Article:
A Wondrous Effort

UArizona Heralds Gifts Toward $3 Billion Fuel Wonder Campaign

By Tom Leyde

The University of Arizona shined a spotlight on its ambitious $3 billion Fuel Wonder fundraising campaign on Nov.3 by announcing more than $118 million in gifts toward the effort.

At the Bear Down Building, the heart of the school’s Student Success District, school officials announced that the campaign has raised $2,040,735,512–roughly 70% of the goal, with the campaign’s public phase to commence.

“There are so many exciting things to report about this campaign,” said UArizona President Dr. Robert C. Robbins. “This is going to be absolutely transformational for the university,” he said of the school’s largest fundraising effort to date.

The campaign launched Jan. 1, 2017, when Robbins became university president. He quickly initiated a strategic planning process to guide UArizona’s future.

“I want to thank so many people who have made this possible,” he said. “We’re already two-thirds to our target with over $2 billion already raised. … The people who love this university, whether they went to the University of Arizona or not, are giving because they believe in this place, and they want to invest in the future of our students, our staff and faculty and the infrastructure to do the research that needs to be done.”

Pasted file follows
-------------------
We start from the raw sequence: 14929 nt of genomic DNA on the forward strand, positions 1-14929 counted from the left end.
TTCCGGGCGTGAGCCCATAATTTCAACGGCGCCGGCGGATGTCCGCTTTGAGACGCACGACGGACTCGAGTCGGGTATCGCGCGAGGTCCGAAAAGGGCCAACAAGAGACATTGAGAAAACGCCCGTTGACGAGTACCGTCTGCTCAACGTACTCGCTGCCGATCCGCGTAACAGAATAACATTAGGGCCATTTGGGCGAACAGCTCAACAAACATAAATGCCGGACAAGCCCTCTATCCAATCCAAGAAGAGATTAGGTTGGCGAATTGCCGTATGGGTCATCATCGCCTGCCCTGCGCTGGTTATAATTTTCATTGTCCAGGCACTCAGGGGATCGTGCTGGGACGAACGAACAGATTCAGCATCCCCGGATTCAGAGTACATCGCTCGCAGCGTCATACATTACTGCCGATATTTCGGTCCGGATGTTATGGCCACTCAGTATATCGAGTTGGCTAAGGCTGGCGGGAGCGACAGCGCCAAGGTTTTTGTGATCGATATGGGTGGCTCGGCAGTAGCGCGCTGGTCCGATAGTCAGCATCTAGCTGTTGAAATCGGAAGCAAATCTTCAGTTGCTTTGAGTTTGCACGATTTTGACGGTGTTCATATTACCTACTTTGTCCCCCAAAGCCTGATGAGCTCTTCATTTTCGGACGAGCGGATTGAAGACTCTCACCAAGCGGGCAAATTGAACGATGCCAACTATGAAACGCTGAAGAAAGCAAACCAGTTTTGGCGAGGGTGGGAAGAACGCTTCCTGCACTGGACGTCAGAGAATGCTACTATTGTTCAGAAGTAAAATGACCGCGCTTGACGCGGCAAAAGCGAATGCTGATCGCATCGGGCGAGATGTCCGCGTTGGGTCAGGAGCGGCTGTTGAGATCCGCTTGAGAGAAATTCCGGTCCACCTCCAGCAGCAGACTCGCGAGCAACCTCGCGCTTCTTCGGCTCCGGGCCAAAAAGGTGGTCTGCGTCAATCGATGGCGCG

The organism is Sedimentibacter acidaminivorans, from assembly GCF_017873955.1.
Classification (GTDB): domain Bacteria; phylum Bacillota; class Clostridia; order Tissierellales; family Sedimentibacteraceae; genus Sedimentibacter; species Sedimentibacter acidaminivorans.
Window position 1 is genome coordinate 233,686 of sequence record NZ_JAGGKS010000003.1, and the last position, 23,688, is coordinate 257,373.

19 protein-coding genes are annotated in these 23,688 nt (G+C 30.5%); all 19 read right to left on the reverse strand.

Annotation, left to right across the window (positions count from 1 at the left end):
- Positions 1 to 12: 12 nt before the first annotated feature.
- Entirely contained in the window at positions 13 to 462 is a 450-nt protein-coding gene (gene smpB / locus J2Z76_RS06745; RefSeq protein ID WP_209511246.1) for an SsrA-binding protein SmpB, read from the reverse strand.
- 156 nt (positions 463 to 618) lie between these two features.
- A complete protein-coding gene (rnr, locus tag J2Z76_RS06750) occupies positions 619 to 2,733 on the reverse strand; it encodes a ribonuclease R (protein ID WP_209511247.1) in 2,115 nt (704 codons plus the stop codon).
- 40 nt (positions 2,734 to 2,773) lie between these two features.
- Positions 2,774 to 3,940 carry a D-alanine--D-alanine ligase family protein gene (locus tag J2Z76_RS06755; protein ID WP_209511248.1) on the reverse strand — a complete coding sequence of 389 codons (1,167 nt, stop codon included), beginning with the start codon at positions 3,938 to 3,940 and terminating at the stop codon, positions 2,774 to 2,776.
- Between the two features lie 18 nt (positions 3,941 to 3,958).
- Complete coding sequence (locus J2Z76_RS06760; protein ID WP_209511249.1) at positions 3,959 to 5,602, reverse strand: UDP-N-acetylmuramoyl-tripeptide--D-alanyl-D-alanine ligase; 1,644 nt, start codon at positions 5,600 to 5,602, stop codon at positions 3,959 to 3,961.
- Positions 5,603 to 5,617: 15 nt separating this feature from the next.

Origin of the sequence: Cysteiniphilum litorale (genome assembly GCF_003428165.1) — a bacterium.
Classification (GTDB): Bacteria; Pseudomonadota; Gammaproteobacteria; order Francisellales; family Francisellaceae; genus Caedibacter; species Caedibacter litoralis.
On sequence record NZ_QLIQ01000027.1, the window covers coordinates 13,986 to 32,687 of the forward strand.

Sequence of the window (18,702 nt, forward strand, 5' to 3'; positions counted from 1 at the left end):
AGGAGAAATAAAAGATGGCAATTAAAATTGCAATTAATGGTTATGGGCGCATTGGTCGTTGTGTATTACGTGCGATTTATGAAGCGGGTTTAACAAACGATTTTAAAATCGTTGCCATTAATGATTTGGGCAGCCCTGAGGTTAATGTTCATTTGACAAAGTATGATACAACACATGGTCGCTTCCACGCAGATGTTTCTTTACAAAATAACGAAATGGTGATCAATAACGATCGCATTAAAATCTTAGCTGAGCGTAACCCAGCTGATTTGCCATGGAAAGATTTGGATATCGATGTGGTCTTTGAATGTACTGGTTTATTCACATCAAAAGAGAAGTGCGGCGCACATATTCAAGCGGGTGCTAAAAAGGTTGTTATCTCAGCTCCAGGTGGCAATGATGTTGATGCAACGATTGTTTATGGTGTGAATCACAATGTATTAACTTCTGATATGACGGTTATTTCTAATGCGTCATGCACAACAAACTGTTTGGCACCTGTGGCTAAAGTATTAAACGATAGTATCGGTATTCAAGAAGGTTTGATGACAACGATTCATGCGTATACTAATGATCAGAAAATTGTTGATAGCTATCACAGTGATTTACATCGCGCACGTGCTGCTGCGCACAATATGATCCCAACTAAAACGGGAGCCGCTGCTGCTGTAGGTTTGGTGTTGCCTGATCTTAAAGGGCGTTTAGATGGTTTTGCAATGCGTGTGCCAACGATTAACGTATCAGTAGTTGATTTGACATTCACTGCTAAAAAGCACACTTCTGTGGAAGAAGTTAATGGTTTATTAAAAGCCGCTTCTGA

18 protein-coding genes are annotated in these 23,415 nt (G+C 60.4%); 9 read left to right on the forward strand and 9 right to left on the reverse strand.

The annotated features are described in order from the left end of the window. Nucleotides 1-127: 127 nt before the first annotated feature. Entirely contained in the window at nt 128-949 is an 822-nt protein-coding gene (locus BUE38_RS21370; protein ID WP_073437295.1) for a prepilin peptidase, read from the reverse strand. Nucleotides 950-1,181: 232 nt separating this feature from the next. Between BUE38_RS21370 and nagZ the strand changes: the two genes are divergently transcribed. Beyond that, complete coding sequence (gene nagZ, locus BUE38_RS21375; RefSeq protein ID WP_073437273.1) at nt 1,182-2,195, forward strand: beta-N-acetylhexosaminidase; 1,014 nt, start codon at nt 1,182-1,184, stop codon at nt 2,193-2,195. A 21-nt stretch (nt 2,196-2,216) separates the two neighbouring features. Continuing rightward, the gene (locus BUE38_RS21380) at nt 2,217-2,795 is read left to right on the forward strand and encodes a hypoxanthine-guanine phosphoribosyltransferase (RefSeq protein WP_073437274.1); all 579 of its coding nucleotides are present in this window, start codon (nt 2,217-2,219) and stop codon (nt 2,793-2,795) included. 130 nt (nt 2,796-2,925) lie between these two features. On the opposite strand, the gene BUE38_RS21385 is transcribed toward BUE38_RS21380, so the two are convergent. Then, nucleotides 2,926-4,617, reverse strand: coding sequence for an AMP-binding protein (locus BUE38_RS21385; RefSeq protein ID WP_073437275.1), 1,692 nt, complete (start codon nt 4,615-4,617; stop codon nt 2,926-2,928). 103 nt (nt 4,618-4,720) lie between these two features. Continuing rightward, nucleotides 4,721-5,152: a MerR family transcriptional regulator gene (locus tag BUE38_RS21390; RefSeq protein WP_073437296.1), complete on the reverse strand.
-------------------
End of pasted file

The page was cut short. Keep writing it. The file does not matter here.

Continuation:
Successes to date include the naming of three colleges: the James C. Wyant College of Optical Sciences, the W.A. Franke Honors College and the R. Ken Coit College of Pharmacy.

Three capital projects have moved forward thanks to donor investment: the Student Success District, the Andrew Weil Center for Integrative Medicine and the William M. “Bill” Clements Golf Center. Also, a significant contribution from the Steele Foundation, led by Marianne Cracchiolo Mago, marked the first philanthropic support for the Center for Advanced Molecular and Immunological Therapies.

The generosity of alumni and friends has also resulted in the six highest endowment giving years in the university’s history. A six-year total of $423.7 million accounts for 35% of the total endowment under management as of June 30. The university’s endowment is valued at $1.2 billion, and gifts to it support the donors’ chosen priority areas in perpetuity.

Moderating the event was Alex Flanagan (Class of 1993), who has worked for ESPN, Fox Sports, NFL Network and NBC Sports.